A court in Delhi on Tuesday rebuked the police for not coordinating properly with the prosecution in a case related to the communal violence that took place in the city in February 2020, reported Live Law. The court also said that the police officers involved in the case seemed to have a “confused conduct”.
The Delhi Police had filed an application in the sessions court for the case to be transferred to a magistrate court. The police counsel argued that Section 436 of the Indian Penal Code, which pertains to “mischief by fire or explosive substance with intent to destroy house”, was not applicable in the case.
After the police submission, Additional Sessions Judge Amitabh Rawat said that all the other offences in the case were bailable and the accused person “should not have been sent to custody”, The Indian Express reported.
“Is this a joke?” the judge asked the police, according to Live Law. “Is police custody a joke? You yourself don’t know what to do. When is Section 436 IPC invoked? Does this FIR [first information report] contain ingredients of Section 436?”
Later on Tuesday, the police informed the court that it had spoken to the special public prosecutor, and decided to withdraw the application for the transfer of the case.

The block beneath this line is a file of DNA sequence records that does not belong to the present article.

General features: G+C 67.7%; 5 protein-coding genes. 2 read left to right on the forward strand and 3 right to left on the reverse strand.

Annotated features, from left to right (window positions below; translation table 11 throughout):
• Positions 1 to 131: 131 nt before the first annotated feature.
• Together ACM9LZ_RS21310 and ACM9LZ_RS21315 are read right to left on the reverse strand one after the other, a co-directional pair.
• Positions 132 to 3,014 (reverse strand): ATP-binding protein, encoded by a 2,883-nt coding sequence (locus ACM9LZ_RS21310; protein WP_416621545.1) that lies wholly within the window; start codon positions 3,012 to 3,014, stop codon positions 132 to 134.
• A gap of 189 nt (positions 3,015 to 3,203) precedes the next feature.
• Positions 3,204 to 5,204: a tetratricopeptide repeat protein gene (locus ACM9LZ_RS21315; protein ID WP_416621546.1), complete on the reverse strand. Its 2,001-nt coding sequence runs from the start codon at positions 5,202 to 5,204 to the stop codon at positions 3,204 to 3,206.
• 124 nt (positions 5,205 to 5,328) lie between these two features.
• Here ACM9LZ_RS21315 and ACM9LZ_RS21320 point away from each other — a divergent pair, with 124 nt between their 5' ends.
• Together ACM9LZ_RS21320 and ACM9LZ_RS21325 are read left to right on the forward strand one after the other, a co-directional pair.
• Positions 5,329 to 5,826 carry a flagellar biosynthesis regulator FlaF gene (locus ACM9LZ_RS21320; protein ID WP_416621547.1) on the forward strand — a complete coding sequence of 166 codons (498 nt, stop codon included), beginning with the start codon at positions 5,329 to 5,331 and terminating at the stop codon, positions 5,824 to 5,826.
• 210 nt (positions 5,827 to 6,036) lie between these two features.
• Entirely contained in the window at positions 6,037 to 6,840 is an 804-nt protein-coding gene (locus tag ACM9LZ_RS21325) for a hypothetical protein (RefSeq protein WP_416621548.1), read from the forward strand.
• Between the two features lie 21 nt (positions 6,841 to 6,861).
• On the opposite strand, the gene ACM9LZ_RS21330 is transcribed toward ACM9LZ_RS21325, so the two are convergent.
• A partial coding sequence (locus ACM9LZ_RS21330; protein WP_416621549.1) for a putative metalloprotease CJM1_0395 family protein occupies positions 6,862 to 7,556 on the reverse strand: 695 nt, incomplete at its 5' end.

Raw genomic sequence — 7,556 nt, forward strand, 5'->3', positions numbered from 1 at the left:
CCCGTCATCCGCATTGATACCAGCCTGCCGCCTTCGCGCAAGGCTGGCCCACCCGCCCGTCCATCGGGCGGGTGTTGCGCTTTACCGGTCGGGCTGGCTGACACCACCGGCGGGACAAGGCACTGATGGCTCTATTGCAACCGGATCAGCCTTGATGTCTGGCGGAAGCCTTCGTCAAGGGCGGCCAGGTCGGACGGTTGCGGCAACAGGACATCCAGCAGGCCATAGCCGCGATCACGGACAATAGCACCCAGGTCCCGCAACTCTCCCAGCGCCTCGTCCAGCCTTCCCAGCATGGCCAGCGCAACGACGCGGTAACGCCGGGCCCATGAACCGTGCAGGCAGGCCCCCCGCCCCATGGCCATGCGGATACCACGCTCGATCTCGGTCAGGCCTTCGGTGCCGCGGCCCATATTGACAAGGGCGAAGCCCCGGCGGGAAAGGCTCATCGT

The judge then told the police that this was not the right way to handle the case, The Times of India reported.
“The concerned police officials themselves are confused as they first moved an application stating that Section 436 of the Indian Penal Code is not made out and asking for transfer of the case to concerned metropolitan magistrate and thereafter after sometime after talking with special public prosecutors want to withdraw their own application finding it meritless,” the court said.
- Delhi riots: ‘Sorry state of affairs’, says court as police make no progress in FIR filed in June
- Delhi violence: Court criticises police for ‘lackadaisical approach’ towards prosecution of cases
The additional sessions judge then dismissed the police’s application.
Clashes had broken out between supporters of the Citizenship Amendment Act and those opposing it between February 23 and February 26, 2020, in North East Delhi. At least 53 people, mostly Muslims, were killed in the violence.
Courts in Delhi have pulled up the police several times for the flaws in their investigation of cases related to the riots.
On September 28, Chief Metropolitan Magistrate Arun Kumar Garg had asked Delhi Police commissioner to conduct an inquiry and deduct Rs 5,000 from the salary of an officer who failed to appear before him and sought an adjournment in a case.
Garg had on September 17 pulled up the police for their “lackadaisical approach” in handling cases related to the communal violence.
Two weeks before that, Additional Sessions Judge Vinod Yadav said that the police had failed to conduct a fair investigation in riots cases and to ensure that the victims get justice.
In at least three cases, courts have pointed to irregularities in the manner in which first information reports were filed.